About this Research Topic
Since the origins of Neuroscience, the development of new techniques for cell visualization, such as the Golgi method, has contributed to revealing the beauty of the central nervous system. Recently, an explosion of new imaging methods to reveal brain structure and function from cellular to organ system levels has emerged. However, recent advances in imaging techniques have not been paralleled by the necessary development of robust analytical tools, restricting the outcome of Neuroscience research. Nevertheless, the development of new techniques in the field of artificial intelligence (machine learning) has opened new possibilities for the automatization of the acquisition and analysis of images, classification of data, and interpretation of results. The adequate combination of both new high-quality imaging technologies, and new classification and advanced data analysis tools will favor rapid growth of current knowledge.
Finally, this knowledge will serve to generate new models of brain organization and function. Hence, neuroscience imaging emerges nowadays as a multidisciplinary field with more potential than ever to unravel the secrets of the brain. Thus, this is a perfect moment to review the evolution of this field, renew old methods, and implement new techniques that allow us to capture the essence of the mind.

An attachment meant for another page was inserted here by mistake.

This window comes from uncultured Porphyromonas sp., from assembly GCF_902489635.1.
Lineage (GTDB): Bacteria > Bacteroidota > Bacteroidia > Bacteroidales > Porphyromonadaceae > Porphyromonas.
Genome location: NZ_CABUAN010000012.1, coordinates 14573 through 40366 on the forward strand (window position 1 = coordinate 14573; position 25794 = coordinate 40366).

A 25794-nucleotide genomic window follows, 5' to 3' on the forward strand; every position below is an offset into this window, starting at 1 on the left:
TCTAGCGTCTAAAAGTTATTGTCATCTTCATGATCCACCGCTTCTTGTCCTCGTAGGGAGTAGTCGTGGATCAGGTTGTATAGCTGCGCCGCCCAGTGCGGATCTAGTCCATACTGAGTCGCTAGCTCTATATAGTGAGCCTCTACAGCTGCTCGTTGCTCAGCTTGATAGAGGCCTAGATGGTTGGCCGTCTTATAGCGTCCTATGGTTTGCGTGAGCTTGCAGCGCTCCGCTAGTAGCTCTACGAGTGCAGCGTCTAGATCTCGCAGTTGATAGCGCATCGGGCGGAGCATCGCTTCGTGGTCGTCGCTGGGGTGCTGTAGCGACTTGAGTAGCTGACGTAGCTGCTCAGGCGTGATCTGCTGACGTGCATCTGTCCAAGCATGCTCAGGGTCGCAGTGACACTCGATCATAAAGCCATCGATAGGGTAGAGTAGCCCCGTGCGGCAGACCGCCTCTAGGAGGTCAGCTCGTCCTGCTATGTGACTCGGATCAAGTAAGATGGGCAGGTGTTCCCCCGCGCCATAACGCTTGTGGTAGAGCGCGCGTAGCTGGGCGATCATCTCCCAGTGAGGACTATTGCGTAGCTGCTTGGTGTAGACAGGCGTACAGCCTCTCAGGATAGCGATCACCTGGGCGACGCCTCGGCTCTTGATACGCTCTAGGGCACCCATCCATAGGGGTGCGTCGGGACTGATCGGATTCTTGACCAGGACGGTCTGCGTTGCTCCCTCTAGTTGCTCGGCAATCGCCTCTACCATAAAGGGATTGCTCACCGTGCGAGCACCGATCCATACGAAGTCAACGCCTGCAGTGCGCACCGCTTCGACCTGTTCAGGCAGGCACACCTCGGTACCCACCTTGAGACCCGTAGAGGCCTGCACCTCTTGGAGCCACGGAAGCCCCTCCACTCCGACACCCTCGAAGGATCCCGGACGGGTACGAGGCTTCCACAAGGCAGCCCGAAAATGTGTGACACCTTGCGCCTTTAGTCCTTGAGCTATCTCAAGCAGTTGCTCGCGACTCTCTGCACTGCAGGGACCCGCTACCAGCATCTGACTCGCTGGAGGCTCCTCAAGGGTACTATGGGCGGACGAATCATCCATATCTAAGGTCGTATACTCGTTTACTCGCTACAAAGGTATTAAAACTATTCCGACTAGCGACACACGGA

The aim of this Research Topic is to discuss the advantages and pitfalls of old and new imaging methods, and associated analytical tools, that are used to explore the structure and function of the brain from the molecular/cellular level, to the whole brain connectome level, in both pre-clinical and clinical settings.
All manuscripts must contain a critical analysis of addressed imaging methodology or analysis tools, highlighting key contributions and achievements in Neuroscience and indicate the author’s perspective for future developments.
Original Research, review papers, methods, perspective, conceptual analysis, brief research report, general commentary, opinion, and technology and Code manuscripts focused on the following topics are welcome:
• Renewed and innovative imaging-related molecular and cellular imaging techniques in neuroscience (fluorescence microscopy, live-imaging, super-resolution, light sheet imaging, and others);
• Genetic engineering for brain imaging, including new methods for connectomics;
• Pre-clinical and clinical brain imaging; including non-human and human brain structural and functional analysis;
• Image analysis tools (stereology, Sholl analysis, segmentation, deconvolution, machine-learning based acquisition or analysis, etc.).
Keywords: Human brain imaging, connectome imaging, image analysis, live imaging, super-resolution, two-photon microscopy
Important Note: All contributions to this Research Topic must be within the scope of the section and journal to which they are submitted, as defined in their mission statements. Frontiers reserves the right to guide an out-of-scope manuscript to a more suitable section or journal at any stage of peer review.